I really don't want to live in a dystopia where basic text content from random companies, startups, blogs, etc can't be read without being subjected to a startup's conversion flow.

I can't believe that I could get free cPanel/PHP/wordpress hosting when I was a teenager, and people will live with a fullscreen nag ad for their company blog 17 years later.


As always, silent downvotes for pointing out illogical group-think behavior. Never change. Heh, maybe it's startup hustler types that think intentionally-delayed, fullscreen ads are the pinnacle of innovation and hacker culture. Anything to make a buck.


Just because it's easy to get rid of, doesn't mean it should be there in the first place.

There's a lot more to say about such practices, but that's the gist of it.


I can’t highlight/select text without it getting all hyperactive on me. I just want to read an article.


Can you describe what Quora did? I've heard a few reports that it's not like it used to be, but I've found it useful, and am curious as to what makes it worse than before.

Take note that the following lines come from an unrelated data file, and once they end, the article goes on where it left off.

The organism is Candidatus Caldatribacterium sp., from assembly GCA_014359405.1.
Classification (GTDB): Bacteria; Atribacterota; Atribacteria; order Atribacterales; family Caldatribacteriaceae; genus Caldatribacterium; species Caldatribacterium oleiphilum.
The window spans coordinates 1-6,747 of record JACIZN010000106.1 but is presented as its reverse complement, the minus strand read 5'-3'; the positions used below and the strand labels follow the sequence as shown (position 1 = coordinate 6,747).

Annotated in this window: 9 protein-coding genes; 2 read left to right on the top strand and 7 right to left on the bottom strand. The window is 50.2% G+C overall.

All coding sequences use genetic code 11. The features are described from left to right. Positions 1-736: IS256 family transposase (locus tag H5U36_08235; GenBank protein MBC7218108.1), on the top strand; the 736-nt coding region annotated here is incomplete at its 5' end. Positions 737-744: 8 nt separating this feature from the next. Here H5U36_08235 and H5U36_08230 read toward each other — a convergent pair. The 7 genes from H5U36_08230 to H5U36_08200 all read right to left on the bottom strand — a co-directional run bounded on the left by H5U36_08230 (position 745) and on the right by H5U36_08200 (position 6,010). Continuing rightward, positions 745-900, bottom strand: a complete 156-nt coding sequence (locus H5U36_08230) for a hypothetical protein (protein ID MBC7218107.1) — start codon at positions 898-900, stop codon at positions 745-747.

Many dark patterns including forcing people to login to read content.

Now it's a "modern" ExpertSexChange where "online marketing specialists" ask questions with one account and answer their own questions with another account.

"Disclaimer haha I work for Bullshit.ly as a growth ninja but here's my response..."

"In conclusion I'm not saying you should totally checkout our stuff ... but you totally should. just my 2 cents."

And they are getting more sophisticated so it's not always so easy to spot.


The real question is why does Google still put them on the first page? They've dispatched other nuisance sites but Quora still seems to get special treatment. Quora can't possibly have many inbound links to their content so why the high page rank?


Look at how long pinterest results have ranked highly in image search, even though they're completely useless. I just don't think Google cares to remove them, since surely they have known that pinterest should be excluded from image search results.


Google has some strange preferences. Forbes still dominates SERPs despite one of the worst user-experiences of any mainstream site. It's downright unusable without ad block